All is good, but the manifestation of good depends upon man; and it is the manifestation of good that I call creation. Man manifests through his power to recognize. He, therefore, creates in the sense of making visible. Nothing remains for man to do but to make good manifest. Now, the first and principal thing toward the manifestation of good is to believe in it--"believe in good if you would be saved." We make manifest that which we believe in, and nothing else. We believe in evil; and though evil is not a self-existent force like good, yet the belief in evil has overshadowed us so that we have made almost nothing manifest and so the might of our splendid lives has been nearly nullified. Good, or Life, is a self-existent force. To believe in good is to be met face to face by good at every step. We have no conception of our immense capabilities, and cannot have until a belief in good shall have given a few of the astonishing results that are sure to follow such a belief. Even believing in evil, as we have done, and having taken the consequences of that belief, man still shadows forth the fact that he is a wonderful creature. Let him believe in good, in that which is desirable, and before the belief is fairly knit into the fiber of his brain, he will begin to see himself master of time and fate, and the thing which had seemed impossible of achievement will yield to his touch immediately. For in this mighty universe of absolute good he who holds the key, "belief," opens the door and takes what he will.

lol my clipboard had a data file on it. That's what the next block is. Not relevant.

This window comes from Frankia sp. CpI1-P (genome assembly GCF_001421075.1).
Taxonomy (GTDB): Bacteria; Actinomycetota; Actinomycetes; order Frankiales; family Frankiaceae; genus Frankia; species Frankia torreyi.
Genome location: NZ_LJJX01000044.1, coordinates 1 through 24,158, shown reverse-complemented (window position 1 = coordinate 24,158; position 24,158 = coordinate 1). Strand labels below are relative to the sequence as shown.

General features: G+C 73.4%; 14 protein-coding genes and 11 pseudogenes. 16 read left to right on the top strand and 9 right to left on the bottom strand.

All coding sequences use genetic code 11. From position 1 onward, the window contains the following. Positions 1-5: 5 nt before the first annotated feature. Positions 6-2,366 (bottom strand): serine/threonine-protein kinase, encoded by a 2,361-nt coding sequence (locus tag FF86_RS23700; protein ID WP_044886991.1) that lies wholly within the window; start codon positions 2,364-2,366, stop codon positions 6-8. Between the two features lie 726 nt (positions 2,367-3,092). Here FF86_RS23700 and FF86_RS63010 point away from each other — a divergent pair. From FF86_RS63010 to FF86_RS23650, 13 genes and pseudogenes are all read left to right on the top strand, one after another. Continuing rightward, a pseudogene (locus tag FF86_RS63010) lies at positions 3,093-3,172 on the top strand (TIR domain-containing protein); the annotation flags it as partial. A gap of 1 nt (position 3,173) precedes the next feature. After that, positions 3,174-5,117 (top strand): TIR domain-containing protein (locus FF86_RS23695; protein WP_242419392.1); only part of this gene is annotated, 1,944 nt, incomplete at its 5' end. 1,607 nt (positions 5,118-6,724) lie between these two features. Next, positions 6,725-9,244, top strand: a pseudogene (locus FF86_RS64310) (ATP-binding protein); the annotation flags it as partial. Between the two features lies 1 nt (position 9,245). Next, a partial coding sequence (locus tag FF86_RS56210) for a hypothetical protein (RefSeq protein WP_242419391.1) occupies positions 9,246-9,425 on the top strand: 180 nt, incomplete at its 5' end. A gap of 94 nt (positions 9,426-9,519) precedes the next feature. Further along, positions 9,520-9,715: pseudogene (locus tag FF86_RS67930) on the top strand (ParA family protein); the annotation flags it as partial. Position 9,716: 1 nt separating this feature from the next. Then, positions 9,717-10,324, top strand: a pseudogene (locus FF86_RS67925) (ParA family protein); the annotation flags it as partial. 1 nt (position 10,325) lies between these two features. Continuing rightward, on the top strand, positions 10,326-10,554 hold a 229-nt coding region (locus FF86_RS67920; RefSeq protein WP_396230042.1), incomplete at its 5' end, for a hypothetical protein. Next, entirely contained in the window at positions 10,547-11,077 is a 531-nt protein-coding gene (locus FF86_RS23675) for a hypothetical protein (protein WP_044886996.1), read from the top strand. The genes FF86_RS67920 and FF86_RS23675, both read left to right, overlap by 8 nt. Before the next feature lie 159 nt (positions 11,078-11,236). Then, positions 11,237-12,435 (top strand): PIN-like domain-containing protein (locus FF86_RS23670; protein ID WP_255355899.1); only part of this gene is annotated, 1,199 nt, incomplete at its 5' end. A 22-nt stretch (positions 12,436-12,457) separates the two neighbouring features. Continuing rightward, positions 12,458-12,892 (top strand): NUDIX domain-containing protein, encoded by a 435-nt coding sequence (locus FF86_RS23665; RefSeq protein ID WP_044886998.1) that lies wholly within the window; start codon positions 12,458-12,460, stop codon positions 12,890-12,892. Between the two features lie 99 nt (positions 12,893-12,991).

Belief is a thing of cultivation; and the Bible makes it apparent that the one thing we are to overcome is unbelief--unbelief in good. Therefore, knowing the grounds of our belief, feeling them to be solid, we must proceed to teach ourselves how to believe even as we teach children their lessons. It will be line upon line and precept upon precept. We have spent several days in making these denials. If we have made them faithfully we know that we are not sinners, for the simple reason that there is no sin. We also know that our neighbors are not sinners, even though their offenses seem to loom up mountain high. They, too, are only ignorant of good. Bearing this in mind, we feel a sympathetic tenderness for them we never felt before. Moreover, our own consciences are less morbid in their activity. A constant denial of evil has stopped their accusations by lifting the sense of guilt, and thereby we are at rest and comparatively free from what is called the temptation to sin. The denial of sin destroys our belief of sin as something with a sense of guilt attached, and proves its character in this respect. These mistakes called sins have, by the very penalty which society attaches to them, been made a temptation to us--a sort of "I dare you to come this way." Humanity will not take a dare. It climbs every fence stretched before it. It will find out what is on the other side; and it does well; for there is no greater evidence of man's inherent greatness than the fact that he will not be fenced in. Take down the fences. Let the student declare at once and forever that, knowing the higher law, he will be governed by it henceforth without compulsion. Do not let your conscience--miseducated by constant contact with the negatives--made fearful and cowardly by a belief in evil--frighten you any longer, but rise up in the majesty of truth, and cast the whole burden of guilt and shame from you by a recognition and avowal of the fact that all is good. This will bring forth the manhood of men and the womanhood of women and the Godhood of good from within them.